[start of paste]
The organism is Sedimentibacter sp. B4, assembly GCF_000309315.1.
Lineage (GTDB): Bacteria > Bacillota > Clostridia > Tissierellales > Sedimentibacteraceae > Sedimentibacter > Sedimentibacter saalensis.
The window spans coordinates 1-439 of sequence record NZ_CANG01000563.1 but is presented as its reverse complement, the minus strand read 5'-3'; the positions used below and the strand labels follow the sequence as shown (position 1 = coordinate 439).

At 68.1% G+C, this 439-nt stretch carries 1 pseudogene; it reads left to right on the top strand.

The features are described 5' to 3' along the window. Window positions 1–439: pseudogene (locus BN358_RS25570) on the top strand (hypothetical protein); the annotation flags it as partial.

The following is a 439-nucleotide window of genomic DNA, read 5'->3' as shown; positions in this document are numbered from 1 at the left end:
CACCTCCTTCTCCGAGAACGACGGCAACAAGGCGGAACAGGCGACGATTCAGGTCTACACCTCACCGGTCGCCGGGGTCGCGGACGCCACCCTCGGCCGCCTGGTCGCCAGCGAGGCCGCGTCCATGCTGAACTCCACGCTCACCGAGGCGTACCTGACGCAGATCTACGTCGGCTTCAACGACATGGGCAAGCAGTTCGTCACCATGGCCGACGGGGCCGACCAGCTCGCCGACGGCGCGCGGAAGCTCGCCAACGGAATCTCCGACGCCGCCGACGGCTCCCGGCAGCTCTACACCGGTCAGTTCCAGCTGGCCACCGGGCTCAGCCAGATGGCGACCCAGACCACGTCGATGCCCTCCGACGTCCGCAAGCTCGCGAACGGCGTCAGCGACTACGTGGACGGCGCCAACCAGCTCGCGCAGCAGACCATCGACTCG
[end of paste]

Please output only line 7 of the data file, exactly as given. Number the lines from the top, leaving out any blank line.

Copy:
CACCTCCTTCTCCGAGAACGACGGCAACAAGGCGGAACAGGCGACGATTCAGGTCTACACCTCACCGGTCGCCGGGGTCGCGGACGCCACCCTCGGCCGCCTGGTCGCCAGCGAGGCCGCGTCCATGCTGAACTCCACGCTCACCGAGGCGTACCTGACGCAGATCTACGTCGGCTTCAACGACATGGGCAAGCAGTTCGTCACCATGGCCGACGGGGCCGACCAGCTCGCCGACGGCGCGCGGAAGCTCGCCAACGGAATCTCCGACGCCGCCGACGGCTCCCGGCAGCTCTACACCGGTCAGTTCCAGCTGGCCACCGGGCTCAGCCAGATGGCGACCCAGACCACGTCGATGCCCTCCGACGTCCGCAAGCTCGCGAACGGCGTCAGCGACTACGTGGACGGCGCCAACCAGCTCGCGCAGCAGACCATCGACTCG